I recently did a podcast with Maximilian Michels, an expert in Data Intensive applications. We discussed about Distributed Stream processing right from the very basic.
We discussed the following:
- What is stream processing?
- In simple terms, when you are consuming events from a source, transforming them, doing some aggregation (probably maintaining some internal/external state) and then writing it to a sink. And more importantly all of this in realtime, at high scale.
- Examples: Anomaly detection, analytics, alerting etc.
- How does it compare with Batch Processing and also event processing?
- Batch processing may not be directly compared with stream processing, as there is some batching involved at some level in stream processing as well.
- Batch processing use cases are where you have loads of data to process and you want to leverage the batching mechanism to find a result but may not be realtime. The jobs can be take hours to days depending on the dataset size, but latency isn’t a huge problem here. You want those events to be processed eventually.
- Event processing is slightly different and mainly used in Event Driven architecture where you want to make some decisions based on events. For example: Send an email to a Customer on Order confirmation. So once an order is placed and confirmed, you can produce an event “order_confirmed”, which can be consumed and processed to send an email. This is basic event processing.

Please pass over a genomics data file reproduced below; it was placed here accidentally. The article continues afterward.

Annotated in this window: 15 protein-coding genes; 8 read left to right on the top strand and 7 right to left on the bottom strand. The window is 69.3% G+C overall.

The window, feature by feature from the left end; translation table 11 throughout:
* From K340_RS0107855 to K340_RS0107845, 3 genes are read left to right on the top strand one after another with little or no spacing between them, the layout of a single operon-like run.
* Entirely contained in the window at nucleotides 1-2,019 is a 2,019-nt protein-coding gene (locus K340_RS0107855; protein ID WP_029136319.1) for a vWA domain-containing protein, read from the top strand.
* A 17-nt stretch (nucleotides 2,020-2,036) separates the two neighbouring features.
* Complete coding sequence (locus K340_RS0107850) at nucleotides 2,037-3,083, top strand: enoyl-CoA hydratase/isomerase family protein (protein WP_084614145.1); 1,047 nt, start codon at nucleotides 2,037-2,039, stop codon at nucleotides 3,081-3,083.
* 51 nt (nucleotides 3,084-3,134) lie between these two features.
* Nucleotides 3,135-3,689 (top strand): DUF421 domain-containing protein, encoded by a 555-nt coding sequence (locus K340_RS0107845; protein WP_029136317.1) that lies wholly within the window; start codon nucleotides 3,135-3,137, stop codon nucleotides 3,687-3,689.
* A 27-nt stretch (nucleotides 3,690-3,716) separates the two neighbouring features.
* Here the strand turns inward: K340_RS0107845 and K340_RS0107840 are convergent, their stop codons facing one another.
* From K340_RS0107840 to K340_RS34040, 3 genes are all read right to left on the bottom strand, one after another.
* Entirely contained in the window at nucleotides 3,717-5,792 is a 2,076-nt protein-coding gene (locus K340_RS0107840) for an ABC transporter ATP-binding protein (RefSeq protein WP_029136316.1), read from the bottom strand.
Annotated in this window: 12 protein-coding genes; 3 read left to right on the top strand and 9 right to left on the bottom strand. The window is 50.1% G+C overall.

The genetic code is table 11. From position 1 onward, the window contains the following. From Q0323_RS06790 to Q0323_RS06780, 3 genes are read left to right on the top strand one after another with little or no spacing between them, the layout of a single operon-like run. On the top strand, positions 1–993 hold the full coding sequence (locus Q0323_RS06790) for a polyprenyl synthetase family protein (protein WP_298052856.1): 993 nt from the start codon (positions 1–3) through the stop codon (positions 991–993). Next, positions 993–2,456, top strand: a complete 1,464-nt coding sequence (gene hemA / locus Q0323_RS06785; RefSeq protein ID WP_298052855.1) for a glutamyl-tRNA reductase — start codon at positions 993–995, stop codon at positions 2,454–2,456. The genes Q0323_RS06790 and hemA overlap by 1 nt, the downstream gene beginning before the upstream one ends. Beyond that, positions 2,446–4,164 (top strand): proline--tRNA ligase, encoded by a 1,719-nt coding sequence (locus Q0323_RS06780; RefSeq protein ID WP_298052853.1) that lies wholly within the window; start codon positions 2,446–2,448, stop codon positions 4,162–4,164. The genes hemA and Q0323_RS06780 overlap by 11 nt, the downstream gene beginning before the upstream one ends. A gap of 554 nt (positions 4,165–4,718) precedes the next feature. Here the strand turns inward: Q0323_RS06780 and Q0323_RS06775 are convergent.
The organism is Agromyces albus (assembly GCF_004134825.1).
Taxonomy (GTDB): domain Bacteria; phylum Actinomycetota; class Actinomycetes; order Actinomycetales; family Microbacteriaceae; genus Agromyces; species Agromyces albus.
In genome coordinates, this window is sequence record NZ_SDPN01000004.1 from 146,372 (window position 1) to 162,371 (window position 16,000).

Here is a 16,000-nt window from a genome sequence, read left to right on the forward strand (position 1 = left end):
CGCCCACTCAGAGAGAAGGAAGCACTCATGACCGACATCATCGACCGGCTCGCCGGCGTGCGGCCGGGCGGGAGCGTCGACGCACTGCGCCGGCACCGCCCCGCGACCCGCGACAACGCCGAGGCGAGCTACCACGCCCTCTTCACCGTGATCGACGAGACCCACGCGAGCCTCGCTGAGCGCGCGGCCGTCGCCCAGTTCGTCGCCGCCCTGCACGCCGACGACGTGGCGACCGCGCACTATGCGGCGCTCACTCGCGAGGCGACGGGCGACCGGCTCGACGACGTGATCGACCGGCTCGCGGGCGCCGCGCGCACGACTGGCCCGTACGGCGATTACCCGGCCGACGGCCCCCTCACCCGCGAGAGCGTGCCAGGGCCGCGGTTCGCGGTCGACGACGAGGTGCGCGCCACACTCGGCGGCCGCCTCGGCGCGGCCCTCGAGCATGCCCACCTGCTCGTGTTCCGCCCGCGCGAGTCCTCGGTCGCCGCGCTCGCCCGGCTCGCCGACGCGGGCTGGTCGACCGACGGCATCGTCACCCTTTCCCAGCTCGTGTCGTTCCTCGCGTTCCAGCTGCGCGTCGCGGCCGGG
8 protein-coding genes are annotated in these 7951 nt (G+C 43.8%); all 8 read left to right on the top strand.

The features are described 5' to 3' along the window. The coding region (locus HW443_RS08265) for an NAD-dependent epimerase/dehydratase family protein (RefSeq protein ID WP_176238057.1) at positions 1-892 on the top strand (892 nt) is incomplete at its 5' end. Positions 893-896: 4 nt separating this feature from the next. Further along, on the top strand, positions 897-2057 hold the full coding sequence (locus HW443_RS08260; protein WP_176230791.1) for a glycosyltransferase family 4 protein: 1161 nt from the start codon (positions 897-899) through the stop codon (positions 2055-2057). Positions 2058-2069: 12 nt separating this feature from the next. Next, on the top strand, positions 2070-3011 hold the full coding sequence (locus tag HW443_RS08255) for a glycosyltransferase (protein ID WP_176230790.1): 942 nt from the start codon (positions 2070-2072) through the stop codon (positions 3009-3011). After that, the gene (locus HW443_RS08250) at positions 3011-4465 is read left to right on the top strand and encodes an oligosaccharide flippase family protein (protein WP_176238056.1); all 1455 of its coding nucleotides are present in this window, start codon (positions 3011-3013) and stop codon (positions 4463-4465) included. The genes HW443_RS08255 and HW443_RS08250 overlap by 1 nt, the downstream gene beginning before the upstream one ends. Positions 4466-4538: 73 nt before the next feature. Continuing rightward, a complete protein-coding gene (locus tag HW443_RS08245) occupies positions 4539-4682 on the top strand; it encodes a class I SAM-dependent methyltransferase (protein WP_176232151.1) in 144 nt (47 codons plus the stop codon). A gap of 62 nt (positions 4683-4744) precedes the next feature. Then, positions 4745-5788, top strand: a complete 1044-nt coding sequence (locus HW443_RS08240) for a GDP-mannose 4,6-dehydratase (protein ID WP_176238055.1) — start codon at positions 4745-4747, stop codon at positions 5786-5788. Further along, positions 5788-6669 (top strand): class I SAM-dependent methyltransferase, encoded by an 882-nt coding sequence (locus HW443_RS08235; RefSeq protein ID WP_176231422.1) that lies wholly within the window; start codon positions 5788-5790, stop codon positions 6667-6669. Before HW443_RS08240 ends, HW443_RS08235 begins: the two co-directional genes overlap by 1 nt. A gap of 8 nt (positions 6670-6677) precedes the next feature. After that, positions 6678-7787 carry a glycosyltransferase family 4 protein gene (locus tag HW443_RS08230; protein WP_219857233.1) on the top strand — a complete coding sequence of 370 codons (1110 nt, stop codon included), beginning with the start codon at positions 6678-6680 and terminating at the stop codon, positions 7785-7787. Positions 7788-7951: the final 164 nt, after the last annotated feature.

- What tools are available to perform stream processing?
- Apache Flink, Kafka Streams, Spark Streaming, Beam are one of the most popular streaming solutions.
- Apache Flink vs Apache Kafka and some factors to decide between the two. https://docs.confluent.io/platform/cu… and https://flink.apache.org/
- At the API level they are very similar and provide similar constructs to run your streaming pipeline, but architecturally they are very different.
- Mainly when it comes to the deployment model, Flink is a cluster deployment whereas Kafka Streams API is an embedded library which can be run along with your Java application.
- Flink cluster needs to be setup before you could run production workloads. Kafka streams expects you to have a Kafka cluster, which you might have anyway which working with Flink.